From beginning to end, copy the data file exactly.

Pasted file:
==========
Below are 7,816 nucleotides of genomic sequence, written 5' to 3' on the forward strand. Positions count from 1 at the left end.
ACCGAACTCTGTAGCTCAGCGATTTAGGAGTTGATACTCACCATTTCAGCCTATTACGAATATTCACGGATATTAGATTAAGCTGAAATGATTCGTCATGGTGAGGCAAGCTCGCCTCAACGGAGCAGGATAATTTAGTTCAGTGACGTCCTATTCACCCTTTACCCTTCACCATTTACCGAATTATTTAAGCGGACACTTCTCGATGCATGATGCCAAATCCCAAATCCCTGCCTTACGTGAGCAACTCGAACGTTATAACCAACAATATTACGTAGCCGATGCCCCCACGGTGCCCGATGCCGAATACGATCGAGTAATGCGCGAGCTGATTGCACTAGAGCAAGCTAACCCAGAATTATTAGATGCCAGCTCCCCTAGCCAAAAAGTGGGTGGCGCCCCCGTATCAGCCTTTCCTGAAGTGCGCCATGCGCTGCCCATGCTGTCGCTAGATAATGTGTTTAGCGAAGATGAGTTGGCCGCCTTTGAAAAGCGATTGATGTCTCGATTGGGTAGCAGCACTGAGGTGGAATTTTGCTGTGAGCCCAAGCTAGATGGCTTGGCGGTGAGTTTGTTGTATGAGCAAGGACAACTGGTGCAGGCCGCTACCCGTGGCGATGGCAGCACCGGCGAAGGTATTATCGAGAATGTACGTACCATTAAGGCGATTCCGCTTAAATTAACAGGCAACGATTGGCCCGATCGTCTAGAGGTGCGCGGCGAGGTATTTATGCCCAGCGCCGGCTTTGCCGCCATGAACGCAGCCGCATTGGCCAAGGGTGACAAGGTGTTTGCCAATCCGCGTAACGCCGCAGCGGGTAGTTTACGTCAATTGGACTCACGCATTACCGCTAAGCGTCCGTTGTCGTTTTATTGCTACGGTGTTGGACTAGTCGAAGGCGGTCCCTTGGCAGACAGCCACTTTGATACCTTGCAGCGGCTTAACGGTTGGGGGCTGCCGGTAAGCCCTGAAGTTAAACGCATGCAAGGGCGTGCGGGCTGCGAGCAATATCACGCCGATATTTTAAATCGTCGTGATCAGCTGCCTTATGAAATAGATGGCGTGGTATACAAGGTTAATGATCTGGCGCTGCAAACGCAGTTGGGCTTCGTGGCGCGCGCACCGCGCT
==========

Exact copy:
Below are 7,816 nucleotides of genomic sequence, written 5' to 3' on the forward strand. Positions count from 1 at the left end.
ACCGAACTCTGTAGCTCAGCGATTTAGGAGTTGATACTCACCATTTCAGCCTATTACGAATATTCACGGATATTAGATTAAGCTGAAATGATTCGTCATGGTGAGGCAAGCTCGCCTCAACGGAGCAGGATAATTTAGTTCAGTGACGTCCTATTCACCCTTTACCCTTCACCATTTACCGAATTATTTAAGCGGACACTTCTCGATGCATGATGCCAAATCCCAAATCCCTGCCTTACGTGAGCAACTCGAACGTTATAACCAACAATATTACGTAGCCGATGCCCCCACGGTGCCCGATGCCGAATACGATCGAGTAATGCGCGAGCTGATTGCACTAGAGCAAGCTAACCCAGAATTATTAGATGCCAGCTCCCCTAGCCAAAAAGTGGGTGGCGCCCCCGTATCAGCCTTTCCTGAAGTGCGCCATGCGCTGCCCATGCTGTCGCTAGATAATGTGTTTAGCGAAGATGAGTTGGCCGCCTTTGAAAAGCGATTGATGTCTCGATTGGGTAGCAGCACTGAGGTGGAATTTTGCTGTGAGCCCAAGCTAGATGGCTTGGCGGTGAGTTTGTTGTATGAGCAAGGACAACTGGTGCAGGCCGCTACCCGTGGCGATGGCAGCACCGGCGAAGGTATTATCGAGAATGTACGTACCATTAAGGCGATTCCGCTTAAATTAACAGGCAACGATTGGCCCGATCGTCTAGAGGTGCGCGGCGAGGTATTTATGCCCAGCGCCGGCTTTGCCGCCATGAACGCAGCCGCATTGGCCAAGGGTGACAAGGTGTTTGCCAATCCGCGTAACGCCGCAGCGGGTAGTTTACGTCAATTGGACTCACGCATTACCGCTAAGCGTCCGTTGTCGTTTTATTGCTACGGTGTTGGACTAGTCGAAGGCGGTCCCTTGGCAGACAGCCACTTTGATACCTTGCAGCGGCTTAACGGTTGGGGGCTGCCGGTAAGCCCTGAAGTTAAACGCATGCAAGGGCGTGCGGGCTGCGAGCAATATCACGCCGATATTTTAAATCGTCGTGATCAGCTGCCTTATGAAATAGATGGCGTGGTATACAAGGTTAATGATCTGGCGCTGCAAACGCAGTTGGGCTTCGTGGCGCGCGCACCGCGCT